Sunday, October 12, 2014

Beatles in Birminham

Beatle fans waiting in the rain before the concert in Birmingham in 1964

Ringo and John walking into the Odeon

Another day of the tour for the Beatles as the moved onto Birmingham on October 11, 1964.    Here are some memories from those who experienced this performance:

I was 11 years old. My sister worked at the Odeon cinema in Birmingham. She would literally force me along to these weekly live events. But this evening was different — I sensed it. My instructions were to sit in the middle of the lower amphitheater and under no circumstances move from my allocated seat until the whole place had been emptied of people.

Mentally tied to my seat, suddenly the place became a seething mass of excited, screaming teenagers. The girls around me started quaking, changing from nice normal people into lunatics. The first acts dragged through their sets, then the company mimed the position and way the four members of the next band held their instruments. The place went wild. The girl near to me pulled at her hair, screaming and then as the curtains opened promptly fainted on the spot. Girls were being carried out; some only part-conscious or so overcome they had become hysterical.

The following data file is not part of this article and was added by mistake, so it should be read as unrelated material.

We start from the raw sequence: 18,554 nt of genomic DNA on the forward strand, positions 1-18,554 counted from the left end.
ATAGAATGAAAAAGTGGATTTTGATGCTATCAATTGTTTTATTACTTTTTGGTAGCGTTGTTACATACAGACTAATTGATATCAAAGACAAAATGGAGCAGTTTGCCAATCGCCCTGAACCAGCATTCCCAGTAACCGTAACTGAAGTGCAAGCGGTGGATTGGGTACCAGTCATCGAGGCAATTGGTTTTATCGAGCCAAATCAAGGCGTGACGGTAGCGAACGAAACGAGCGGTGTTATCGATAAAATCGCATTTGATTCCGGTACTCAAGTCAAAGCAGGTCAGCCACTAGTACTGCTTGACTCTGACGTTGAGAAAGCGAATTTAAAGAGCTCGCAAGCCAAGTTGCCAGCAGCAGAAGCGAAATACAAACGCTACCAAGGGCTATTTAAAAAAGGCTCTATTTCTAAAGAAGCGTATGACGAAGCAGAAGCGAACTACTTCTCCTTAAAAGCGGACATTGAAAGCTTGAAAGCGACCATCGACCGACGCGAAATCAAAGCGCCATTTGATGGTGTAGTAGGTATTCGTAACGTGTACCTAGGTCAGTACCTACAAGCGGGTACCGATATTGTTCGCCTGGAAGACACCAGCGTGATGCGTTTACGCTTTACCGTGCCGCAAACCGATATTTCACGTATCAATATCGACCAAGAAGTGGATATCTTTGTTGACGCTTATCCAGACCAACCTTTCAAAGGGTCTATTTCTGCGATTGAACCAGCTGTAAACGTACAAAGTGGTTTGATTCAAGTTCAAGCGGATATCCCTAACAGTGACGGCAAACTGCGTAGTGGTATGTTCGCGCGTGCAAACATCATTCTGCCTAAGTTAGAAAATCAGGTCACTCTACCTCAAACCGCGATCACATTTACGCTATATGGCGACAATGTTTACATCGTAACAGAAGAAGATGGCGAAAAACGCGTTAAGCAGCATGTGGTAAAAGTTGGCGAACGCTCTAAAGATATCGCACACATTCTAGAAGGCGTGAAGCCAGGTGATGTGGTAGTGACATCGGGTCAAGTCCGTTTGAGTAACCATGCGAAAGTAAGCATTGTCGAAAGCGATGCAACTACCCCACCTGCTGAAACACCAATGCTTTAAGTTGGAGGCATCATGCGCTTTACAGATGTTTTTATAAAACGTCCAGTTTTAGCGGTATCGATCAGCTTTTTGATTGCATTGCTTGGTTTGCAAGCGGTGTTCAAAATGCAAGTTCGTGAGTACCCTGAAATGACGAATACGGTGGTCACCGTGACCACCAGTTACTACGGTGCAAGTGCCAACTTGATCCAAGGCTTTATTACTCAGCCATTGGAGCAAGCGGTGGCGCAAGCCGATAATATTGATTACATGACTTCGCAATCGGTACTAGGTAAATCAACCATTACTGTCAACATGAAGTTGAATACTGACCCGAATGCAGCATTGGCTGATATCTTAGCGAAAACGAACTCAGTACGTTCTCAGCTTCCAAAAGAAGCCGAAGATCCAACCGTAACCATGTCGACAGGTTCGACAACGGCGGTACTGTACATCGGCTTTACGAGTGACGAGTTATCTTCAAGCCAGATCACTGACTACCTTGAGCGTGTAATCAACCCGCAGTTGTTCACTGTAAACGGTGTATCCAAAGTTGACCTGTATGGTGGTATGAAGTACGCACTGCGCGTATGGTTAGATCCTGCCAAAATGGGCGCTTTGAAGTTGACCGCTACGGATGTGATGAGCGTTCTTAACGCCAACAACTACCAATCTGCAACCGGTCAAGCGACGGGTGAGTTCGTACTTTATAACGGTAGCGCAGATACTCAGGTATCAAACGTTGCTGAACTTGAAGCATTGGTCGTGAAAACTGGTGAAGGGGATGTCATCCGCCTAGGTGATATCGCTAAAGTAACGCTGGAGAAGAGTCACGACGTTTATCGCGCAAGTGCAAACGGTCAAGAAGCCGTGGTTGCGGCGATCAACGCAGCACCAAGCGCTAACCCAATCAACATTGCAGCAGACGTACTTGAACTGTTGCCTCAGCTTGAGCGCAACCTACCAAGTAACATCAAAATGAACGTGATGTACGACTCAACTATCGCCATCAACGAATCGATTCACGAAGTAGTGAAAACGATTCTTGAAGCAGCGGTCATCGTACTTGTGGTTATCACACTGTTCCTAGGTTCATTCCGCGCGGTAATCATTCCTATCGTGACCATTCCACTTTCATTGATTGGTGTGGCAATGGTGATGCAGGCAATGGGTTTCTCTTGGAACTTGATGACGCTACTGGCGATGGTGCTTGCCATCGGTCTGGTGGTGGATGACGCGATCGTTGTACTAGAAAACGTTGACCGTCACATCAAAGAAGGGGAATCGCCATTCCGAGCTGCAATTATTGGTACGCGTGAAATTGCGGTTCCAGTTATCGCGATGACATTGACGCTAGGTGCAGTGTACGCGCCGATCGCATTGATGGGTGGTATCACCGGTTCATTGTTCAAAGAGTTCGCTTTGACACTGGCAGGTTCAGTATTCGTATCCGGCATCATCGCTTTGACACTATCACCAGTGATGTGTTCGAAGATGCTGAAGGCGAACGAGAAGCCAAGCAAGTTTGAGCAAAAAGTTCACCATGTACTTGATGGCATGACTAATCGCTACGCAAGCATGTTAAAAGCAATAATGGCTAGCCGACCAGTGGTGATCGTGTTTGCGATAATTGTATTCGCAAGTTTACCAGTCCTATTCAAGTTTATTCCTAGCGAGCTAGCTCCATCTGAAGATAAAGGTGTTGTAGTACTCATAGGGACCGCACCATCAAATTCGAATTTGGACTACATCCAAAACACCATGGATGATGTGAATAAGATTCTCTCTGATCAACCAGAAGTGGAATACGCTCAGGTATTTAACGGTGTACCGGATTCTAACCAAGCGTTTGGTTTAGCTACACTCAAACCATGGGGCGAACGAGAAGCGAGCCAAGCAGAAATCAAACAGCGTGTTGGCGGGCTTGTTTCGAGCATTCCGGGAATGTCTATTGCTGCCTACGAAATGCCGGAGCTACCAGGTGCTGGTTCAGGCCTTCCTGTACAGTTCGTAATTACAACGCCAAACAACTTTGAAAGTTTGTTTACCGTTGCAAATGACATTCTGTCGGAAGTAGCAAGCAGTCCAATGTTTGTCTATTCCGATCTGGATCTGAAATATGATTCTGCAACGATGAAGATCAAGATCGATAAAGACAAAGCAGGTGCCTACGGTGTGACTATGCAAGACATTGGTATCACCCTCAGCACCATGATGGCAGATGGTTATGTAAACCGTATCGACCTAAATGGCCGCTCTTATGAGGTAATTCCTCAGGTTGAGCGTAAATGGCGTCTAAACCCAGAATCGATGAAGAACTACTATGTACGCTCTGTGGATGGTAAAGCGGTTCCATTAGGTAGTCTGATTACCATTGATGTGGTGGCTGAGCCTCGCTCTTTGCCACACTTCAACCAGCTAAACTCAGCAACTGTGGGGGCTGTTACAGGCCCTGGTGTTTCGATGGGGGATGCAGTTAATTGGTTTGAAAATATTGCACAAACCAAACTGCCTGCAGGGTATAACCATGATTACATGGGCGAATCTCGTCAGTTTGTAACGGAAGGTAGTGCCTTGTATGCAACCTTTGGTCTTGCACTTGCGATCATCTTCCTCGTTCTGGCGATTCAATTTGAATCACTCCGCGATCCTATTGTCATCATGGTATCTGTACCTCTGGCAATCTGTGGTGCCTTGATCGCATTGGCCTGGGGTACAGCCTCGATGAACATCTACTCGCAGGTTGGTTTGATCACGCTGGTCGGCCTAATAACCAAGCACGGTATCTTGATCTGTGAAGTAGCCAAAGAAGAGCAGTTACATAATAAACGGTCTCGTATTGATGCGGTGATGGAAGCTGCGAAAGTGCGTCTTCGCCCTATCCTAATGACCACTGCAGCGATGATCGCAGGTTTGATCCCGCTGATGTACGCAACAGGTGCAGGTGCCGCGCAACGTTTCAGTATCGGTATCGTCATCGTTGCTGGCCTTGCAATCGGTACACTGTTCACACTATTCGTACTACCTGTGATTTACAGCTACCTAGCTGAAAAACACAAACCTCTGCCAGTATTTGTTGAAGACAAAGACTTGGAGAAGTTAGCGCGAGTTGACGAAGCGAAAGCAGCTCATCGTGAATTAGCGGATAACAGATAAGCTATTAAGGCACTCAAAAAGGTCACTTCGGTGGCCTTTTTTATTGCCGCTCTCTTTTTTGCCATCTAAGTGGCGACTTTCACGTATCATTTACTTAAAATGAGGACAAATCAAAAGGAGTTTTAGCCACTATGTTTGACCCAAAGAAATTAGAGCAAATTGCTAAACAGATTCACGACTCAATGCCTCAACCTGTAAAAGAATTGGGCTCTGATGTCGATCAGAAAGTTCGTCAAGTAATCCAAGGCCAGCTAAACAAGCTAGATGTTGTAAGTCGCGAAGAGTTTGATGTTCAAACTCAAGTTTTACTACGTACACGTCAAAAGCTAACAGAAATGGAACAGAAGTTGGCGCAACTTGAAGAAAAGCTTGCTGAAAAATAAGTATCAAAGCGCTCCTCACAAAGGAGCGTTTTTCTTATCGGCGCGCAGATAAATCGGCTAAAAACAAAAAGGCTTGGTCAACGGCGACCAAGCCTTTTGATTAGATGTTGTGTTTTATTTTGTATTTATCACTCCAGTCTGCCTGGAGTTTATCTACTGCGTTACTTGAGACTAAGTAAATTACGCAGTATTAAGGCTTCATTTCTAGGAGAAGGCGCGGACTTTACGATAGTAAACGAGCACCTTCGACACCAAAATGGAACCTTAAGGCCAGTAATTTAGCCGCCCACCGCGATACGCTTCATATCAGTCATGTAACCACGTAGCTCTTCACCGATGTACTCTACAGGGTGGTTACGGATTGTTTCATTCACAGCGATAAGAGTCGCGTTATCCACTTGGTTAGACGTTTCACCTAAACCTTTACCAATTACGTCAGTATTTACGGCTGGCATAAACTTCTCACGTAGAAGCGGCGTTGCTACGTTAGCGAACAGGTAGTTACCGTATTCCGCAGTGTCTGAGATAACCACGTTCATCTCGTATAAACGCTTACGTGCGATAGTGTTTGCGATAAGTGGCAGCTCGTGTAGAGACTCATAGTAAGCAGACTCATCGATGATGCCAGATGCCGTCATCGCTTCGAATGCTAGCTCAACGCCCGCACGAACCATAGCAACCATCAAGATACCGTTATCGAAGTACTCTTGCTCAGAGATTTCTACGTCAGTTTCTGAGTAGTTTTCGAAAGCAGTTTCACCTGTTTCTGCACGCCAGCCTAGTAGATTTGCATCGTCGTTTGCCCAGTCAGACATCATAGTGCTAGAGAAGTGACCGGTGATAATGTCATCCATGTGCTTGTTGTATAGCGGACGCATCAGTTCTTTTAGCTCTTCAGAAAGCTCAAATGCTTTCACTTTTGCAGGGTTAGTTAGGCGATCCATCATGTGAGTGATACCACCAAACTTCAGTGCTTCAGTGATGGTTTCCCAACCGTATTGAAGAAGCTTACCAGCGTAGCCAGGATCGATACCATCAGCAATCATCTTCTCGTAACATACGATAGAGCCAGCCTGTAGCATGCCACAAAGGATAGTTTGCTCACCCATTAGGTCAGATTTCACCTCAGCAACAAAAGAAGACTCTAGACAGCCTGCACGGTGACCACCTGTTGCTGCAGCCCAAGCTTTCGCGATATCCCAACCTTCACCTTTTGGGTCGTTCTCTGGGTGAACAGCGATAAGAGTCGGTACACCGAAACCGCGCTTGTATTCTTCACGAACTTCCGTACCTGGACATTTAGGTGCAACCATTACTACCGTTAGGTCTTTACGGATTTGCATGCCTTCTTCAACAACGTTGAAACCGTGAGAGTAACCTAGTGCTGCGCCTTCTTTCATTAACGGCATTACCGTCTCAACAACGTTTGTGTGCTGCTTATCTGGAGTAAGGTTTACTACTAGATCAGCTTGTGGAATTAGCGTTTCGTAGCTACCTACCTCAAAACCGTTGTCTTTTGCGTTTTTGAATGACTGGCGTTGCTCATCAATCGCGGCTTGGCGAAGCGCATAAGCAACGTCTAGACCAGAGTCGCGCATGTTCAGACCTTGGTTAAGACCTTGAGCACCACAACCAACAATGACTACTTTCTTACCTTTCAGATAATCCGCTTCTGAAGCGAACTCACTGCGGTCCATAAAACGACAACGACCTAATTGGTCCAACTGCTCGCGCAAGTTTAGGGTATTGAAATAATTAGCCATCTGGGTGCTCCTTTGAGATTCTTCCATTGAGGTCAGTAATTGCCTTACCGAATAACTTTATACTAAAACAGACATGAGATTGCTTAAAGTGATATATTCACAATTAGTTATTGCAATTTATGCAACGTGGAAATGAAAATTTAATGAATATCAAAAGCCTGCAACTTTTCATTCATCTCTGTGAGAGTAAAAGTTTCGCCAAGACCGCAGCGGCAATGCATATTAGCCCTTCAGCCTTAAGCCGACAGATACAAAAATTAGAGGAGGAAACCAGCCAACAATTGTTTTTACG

The whole thing seemed over in a flash. By the end, the front six or seven rows of people had been removed in tears by the St John’s Ambulance. I went to many other festivals, concerts, but never have I experienced anything like that night.

Professor Marty St. James

Don't ask me how because we were right at the back, but for some strange reason we could hear them singing over all that screaming and it was a fantastic concert.  You could hear everything.  There were police in uniforms placed all along the wall upstairs, but the girls downstairs were trying to get up on the stage.  I couldn't believe that we could hear every word.  When the curtain came down at the end everyone was waiting for them to come back out and take their ovation, but when the curtains opened there were just their guitars on the stage.   John Harte (age 18 at the time)

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